(3) what coping strategies do they use when experiencing emotional difficulties?'(p2)
Not stated
Why a qualitative descriptive study was implemented Young people in out-of-home care represent an under-researched group. A qualitative descriptive approach enabled exploration of their views, coping and wellbeing to inform approaches to improve formal and informal support. Part of a larger study that aimed to prioritise components that most influence the development of successful interventions in care transition.
Study setting and country Two local authorities in England Canada
Data collection, sampling and participants Opportunity sampling was used used to invite participants from a large quantitative study to participate in an interview.

Semi-structured interviews with 25 young people.
Semi-structured telephone interviews with 8 participants (2 patients; 6 family members) recruited by convenience sampling.

Interviews ranged from 45–60 minutes were audio recorded.
Analysis Reflexive thematic analysis Thematic analysis
Key themes Broader experience of being in care

Centrality of social support to wellbeing, and mixed views on professional help

Use of both adaptive and maladaptive day-to-day coping strategies
Need for effective communication between providers and patients or informal caregivers

Need for improving key aspects of the discharge process

Increasing patient and family involvement

Suggestions on how to best monitor care transitions


Qualitative descriptive studies are gaining popularity in health and social care due to their utility, from a resource and time perspective, for research by practitioners, policymakers and researchers. Descriptive studies can be conducted as stand-alone studies or as part of larger, mixed-methods studies.


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  2. Lambert VA, Lambert CE. Qualitative descriptive research: an acceptable design. Pac Rim Int J Nurs Res Thail. 2012;16(4):255-256. Accessed June 6, 2023.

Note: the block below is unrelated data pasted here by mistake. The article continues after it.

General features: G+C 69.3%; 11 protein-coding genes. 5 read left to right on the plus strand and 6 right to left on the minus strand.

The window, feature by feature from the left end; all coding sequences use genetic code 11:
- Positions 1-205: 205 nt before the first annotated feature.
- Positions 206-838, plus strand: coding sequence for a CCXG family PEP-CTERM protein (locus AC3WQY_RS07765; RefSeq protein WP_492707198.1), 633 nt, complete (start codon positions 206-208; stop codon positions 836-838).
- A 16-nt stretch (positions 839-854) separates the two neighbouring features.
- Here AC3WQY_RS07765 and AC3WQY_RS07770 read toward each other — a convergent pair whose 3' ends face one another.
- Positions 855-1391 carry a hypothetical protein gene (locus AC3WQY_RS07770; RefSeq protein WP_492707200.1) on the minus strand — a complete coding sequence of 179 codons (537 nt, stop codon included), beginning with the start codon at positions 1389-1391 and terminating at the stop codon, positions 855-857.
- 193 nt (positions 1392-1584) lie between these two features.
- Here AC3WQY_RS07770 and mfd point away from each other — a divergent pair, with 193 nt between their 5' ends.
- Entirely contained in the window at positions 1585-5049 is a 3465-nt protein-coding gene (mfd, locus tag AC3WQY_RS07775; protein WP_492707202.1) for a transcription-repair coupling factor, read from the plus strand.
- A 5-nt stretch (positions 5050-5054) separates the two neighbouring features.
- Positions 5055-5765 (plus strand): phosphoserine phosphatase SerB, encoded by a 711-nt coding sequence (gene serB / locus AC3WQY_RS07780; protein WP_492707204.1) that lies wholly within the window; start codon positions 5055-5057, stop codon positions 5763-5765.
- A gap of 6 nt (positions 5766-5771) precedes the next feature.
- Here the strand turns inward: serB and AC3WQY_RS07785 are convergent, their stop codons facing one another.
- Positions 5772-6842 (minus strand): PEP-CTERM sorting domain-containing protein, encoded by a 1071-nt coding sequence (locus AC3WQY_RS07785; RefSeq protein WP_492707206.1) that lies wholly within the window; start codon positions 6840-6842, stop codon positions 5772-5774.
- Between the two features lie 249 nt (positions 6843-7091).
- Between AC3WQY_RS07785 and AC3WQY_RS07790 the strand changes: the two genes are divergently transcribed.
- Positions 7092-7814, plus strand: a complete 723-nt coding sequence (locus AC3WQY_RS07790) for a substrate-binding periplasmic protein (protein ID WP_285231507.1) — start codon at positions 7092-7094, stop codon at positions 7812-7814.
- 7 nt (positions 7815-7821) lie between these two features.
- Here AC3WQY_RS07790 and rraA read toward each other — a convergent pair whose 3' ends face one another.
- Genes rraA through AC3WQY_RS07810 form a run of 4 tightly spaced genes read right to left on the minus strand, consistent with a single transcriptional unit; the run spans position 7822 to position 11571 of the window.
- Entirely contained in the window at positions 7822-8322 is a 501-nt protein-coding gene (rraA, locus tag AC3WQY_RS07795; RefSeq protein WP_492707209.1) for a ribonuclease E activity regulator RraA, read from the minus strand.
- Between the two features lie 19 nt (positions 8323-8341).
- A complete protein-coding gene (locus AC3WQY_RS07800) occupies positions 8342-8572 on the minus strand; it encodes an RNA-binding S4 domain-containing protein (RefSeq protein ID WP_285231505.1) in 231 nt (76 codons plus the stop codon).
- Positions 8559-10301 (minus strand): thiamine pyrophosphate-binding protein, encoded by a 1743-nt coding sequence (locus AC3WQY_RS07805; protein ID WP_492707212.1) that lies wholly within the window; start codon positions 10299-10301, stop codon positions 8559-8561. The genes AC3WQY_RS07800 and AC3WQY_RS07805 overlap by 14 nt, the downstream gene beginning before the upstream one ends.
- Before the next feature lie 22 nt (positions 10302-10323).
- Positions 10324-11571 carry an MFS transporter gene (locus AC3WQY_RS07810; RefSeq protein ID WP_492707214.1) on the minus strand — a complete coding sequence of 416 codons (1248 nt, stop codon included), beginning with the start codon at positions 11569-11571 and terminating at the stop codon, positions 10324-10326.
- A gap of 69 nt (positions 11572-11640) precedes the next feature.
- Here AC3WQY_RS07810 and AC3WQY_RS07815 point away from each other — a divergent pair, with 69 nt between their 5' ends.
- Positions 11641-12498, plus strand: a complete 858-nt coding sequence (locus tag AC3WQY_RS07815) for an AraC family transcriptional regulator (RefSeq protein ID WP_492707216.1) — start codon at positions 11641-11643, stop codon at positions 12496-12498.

3. Doyle L et al. An overview of the qualitative descriptive design within nursing research.J Res Nurs. 2020;25(5):443-455. doi:10.1177/174498711988023
  4. Kim H, Sefcik JS, Bradway C. Characteristics of qualitative descriptive studies: a systematic review. Res Nurs Health. 2017;40(1):23-42. doi:10.1002/nur.21768
  5. Ayton DR et al. Exploring patient-reported outcomes following percutaneous coronary intervention: a qualitative study. Health Expect. 2018;21(2):457-465. doi:10.1111/hex.1263
  6. Barker AL et al. Symptoms and feelings valued by patients after a percutaneous coronary intervention: a discrete-choice experiment to inform development of a new patient-reported outcome. BMJ Open. 2018;8:e023141. doi:10.1136/bmjopen-2018-023141
  7. Soh SE et al. What matters most to patients following percutaneous coronary interventions? a new patient-reported outcome measure developed using Rasch analysis. PLoS One. 2019;14(9):e0222185. doi:10.1371/journal.pone.0222185
  8. Hiller RM et al. Coping and support-seeking in out-of-home care: a qualitative study of the views of young people in care in England. BMJ Open. 2021;11:e038461. doi:10.1136/bmjopen-2020-038461
  9. Backman C, Cho-Young D. Engaging patients and informal caregivers to improve safety and facilitate person- and family-centered care during transitions from hospital to home – a qualitative descriptive study. Patient Prefer Adherence. 2019;13:617-626. doi:10.2147/PPA.S201054